• I can do it. As nervous as I was for this experiment, as much as this goes against my nature, I can go without a smartphone. It doesn’t control me. I can live without it. It’s convenient, yes, but it can consume my life. #balance

I also learned that my digital life was clogged up. I had too many social networks, things I was following, etc. Yesterday, I deleted about half the apps off my iPad, today, I will do the same thing on my phone. I had too many news sources that I was following. Too many Twitter accounts I was following. I’ve thinned my following list from 153 to 78. I need to go through my Facebook friends and have a similar reaping.

I could have switched yesterday afternoon back to my phone, but I decided to wait and I’m glad I did. I’ll kind of miss this crappy phone. T9 is amazing by the way.

Another blogger commented on one of my previous posts with the following video. I believe it speaks well to what I learned from going a week with a dumb phone.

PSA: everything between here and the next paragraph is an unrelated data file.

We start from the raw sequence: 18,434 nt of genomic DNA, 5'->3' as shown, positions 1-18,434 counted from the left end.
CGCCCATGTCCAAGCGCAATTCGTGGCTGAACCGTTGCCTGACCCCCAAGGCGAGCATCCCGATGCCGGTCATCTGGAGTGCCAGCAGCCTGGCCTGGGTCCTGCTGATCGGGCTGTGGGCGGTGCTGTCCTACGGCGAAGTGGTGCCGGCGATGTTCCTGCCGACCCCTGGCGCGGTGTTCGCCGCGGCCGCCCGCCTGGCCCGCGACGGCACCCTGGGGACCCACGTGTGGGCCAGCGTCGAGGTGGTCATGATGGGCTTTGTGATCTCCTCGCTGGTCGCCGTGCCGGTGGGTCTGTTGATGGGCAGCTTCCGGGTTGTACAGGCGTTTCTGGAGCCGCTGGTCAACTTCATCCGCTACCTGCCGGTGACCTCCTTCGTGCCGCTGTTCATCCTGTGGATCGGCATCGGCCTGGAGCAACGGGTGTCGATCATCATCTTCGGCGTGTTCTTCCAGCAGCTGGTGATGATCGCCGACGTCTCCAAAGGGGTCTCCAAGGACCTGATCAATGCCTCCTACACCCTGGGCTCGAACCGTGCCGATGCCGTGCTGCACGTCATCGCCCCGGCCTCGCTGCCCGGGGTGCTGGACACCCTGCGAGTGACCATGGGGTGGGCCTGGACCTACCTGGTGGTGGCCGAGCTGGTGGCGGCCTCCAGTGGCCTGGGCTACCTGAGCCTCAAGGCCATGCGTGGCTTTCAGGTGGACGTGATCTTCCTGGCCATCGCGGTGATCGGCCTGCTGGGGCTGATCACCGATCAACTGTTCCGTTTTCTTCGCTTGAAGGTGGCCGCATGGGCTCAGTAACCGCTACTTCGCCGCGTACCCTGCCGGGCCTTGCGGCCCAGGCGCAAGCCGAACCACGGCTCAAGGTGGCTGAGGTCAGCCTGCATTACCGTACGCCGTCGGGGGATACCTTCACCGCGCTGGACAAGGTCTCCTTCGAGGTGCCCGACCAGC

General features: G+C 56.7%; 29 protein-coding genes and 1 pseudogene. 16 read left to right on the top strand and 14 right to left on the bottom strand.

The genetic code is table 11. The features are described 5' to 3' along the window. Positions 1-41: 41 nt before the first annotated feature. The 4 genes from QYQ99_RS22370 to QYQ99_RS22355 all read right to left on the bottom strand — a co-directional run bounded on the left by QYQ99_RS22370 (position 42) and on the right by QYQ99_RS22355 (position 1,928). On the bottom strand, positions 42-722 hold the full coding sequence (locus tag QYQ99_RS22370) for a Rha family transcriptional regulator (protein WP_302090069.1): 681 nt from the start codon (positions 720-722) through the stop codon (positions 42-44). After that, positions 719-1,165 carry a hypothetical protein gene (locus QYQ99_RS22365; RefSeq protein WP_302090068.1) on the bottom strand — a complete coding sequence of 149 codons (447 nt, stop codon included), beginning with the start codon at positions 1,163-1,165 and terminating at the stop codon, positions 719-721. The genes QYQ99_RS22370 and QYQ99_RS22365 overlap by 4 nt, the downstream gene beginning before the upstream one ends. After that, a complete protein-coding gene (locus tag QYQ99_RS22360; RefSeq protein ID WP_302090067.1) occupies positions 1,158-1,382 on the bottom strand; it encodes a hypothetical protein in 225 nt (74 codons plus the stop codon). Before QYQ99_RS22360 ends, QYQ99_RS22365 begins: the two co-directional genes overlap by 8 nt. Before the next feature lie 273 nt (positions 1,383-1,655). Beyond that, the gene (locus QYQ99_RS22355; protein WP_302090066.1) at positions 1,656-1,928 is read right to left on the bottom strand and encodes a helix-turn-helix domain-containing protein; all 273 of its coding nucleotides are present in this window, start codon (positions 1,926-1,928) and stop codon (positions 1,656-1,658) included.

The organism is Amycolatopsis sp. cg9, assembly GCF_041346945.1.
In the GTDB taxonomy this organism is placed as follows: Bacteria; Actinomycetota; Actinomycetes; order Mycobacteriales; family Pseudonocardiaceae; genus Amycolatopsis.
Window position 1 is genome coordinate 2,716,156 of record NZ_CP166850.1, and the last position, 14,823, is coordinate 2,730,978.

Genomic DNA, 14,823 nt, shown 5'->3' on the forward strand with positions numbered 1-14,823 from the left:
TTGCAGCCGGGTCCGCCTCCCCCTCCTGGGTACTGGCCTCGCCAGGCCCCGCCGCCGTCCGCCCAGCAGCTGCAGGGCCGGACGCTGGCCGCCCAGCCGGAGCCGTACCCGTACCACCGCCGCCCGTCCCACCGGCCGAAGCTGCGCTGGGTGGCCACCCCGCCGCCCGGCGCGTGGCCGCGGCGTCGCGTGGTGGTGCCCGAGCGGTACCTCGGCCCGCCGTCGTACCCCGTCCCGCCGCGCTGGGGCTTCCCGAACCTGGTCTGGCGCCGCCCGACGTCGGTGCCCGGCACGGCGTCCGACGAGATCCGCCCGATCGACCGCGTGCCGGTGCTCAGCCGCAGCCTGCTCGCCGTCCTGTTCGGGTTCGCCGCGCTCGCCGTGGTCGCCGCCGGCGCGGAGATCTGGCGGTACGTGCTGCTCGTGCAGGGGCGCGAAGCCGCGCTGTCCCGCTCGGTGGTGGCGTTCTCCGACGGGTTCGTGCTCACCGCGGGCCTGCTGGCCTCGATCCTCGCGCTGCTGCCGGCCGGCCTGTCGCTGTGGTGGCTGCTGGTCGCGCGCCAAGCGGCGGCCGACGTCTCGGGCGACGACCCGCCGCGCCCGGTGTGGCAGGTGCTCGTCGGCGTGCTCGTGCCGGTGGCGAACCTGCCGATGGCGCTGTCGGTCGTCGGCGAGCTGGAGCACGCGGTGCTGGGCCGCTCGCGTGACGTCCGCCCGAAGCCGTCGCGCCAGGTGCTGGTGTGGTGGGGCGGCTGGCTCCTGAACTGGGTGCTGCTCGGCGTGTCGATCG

Without a Smartphone 3

I was at a coffee shop and with no tablets or smartphones, I wrote the post for day 3 on paper.

Day 3

This morning I awake to a loud alarm, startled. I finally figure out how the snooze button works. For a $10 phone, this thing seems hard to figure out. I wake up again 10 minutes in the future to a sound just as loud as before. I had adjusted the ringer volume down, but apparently it has no effect on the alarm volume.

I am surprised to find my phone still holds three of five bars of battery. I have never charged it. It’s battery has been going strong since Sunday at 4pm. This is a huge advantage of this phone.

Speaking of advantages, I figured out speaker phone. I was overjoyed at this, but soon realized that at the same time I felt pathetic for finding this to be such a big deal in my life. I am saddened that I have sunk to such a state that I am this dependent on technology.